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Bugs as drugs

May 04, 2016

Scientists at the Wellcome Trust Sanger Institute have grown and catalogued more than 130 bacteria from the human intestine according to a study published in Nature today (Wednesday May 4, 2016).

The researchers have developed a process to grow the majority of bacteria from the gut, which will enable scientists to understand how our bacterial 'microbiome' helps keep us healthy. Imbalances in our gut microbiome can contribute to complex conditions and diseases such as obesity, Inflammatory Bowel Disease, Irritable Bowel Syndrome and allergies. This research will allow scientists to start to create tailor-made treatments with specific beneficial bacteria.

Research in this field has expanded greatly in recent years with the intestinal microbiome being termed a 'forgotten organ', such is its importance to human health. Approximately 2 per cent of a person's body weight is due to bacteria. Many of these bacteria are sensitive to oxygen and are difficult to culture in the laboratory, so until now it has been extremely difficult to isolate and study them.

Hilary Browne, based in the Host-Microbiota Interactions Laboratory, at the Wellcome Trust Sanger Institute, explains: "It has become increasingly evident that microbial communities play a large role in human health and disease. By developing a new process to isolate gastrointestinal bacteria, we were able to sequence their genomes to understand more about their biology. We can also store them for long periods of time making them available for further research."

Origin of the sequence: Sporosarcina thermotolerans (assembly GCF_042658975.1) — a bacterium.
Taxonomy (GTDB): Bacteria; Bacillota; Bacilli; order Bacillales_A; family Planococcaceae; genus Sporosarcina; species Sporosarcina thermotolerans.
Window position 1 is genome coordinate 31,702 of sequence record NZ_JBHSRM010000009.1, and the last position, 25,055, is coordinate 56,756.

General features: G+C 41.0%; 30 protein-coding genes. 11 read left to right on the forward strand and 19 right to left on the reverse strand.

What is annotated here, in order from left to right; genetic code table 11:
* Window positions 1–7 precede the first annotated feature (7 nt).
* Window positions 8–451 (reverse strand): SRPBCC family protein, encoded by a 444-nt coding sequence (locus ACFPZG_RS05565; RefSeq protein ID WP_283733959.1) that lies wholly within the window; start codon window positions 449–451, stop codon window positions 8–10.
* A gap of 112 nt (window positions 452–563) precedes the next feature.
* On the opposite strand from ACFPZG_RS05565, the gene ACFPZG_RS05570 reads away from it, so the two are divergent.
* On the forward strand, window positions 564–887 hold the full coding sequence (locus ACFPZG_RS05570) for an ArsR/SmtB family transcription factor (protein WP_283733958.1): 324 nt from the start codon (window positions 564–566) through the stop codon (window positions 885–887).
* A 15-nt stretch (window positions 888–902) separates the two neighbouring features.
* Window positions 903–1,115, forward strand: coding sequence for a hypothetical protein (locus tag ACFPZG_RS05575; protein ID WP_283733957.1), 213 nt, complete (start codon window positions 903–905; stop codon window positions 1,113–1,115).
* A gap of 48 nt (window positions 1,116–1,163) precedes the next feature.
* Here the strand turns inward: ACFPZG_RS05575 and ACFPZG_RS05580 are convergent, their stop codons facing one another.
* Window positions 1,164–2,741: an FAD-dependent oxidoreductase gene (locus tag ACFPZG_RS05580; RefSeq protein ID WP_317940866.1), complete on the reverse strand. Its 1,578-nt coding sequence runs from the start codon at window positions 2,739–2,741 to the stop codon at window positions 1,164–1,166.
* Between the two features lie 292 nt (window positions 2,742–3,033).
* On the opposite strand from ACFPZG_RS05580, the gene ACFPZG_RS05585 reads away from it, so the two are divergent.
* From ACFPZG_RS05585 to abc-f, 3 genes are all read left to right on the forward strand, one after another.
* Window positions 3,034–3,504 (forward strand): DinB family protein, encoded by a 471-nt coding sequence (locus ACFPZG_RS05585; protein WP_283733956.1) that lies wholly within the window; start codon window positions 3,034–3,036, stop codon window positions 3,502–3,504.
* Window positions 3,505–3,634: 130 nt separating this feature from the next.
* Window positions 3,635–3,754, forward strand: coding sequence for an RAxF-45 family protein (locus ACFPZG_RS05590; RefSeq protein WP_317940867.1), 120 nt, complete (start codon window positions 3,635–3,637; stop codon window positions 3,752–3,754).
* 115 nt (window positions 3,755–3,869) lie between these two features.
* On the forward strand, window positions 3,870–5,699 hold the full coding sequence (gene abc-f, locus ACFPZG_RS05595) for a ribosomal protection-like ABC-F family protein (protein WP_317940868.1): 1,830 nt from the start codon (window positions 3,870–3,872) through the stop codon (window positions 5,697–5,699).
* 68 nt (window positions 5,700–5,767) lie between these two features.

Antibiotics wipe out our gut bacteria -- killing both the pathogen targets and the beneficial bacteria too. There is then the potential for less desirable bacteria, such as those with antibiotic resistance, to repopulate the gut faster than the beneficial bacteria, leading to further health issues, such as Clostridium difficile infection.

Current treatment for C. difficile infection can involve transplants of faeces from healthy people, to repopulate the gut. However this treatment is far from ideal. Using the library of new bacteria, Dr Trevor Lawley and his team at the Sanger Institute are hoping to create a pill, containing a rationally selected, defined mix of bacteria, which could be taken by patients and replace faecal transplants.

Dr Sam Forster from the Sanger Institute and Hudson Institute of Medical Research in Australia said: "The extensive database of genomes we have generated from these bacteria is also essential for studying which bacteria are present or absent in people with gastrointestinal conditions. Now we can start to design mixtures of therapeutics candidates for use in these diseases."

For the first time, the researchers also looked at the proportion of bacteria that form spores within the gut. Spores are a form of bacterial hibernation allowing some bacteria to remain dormant for long periods of time. They found approximately one third of the gut microbiota from a healthy person produced spores that allow bacteria to survive in the open air and potentially move between people. This provides a means of microbiota transmission that has not been considered before and could imply that health and certain diseases could be passed, not just through human genetics, but also via the microbiome.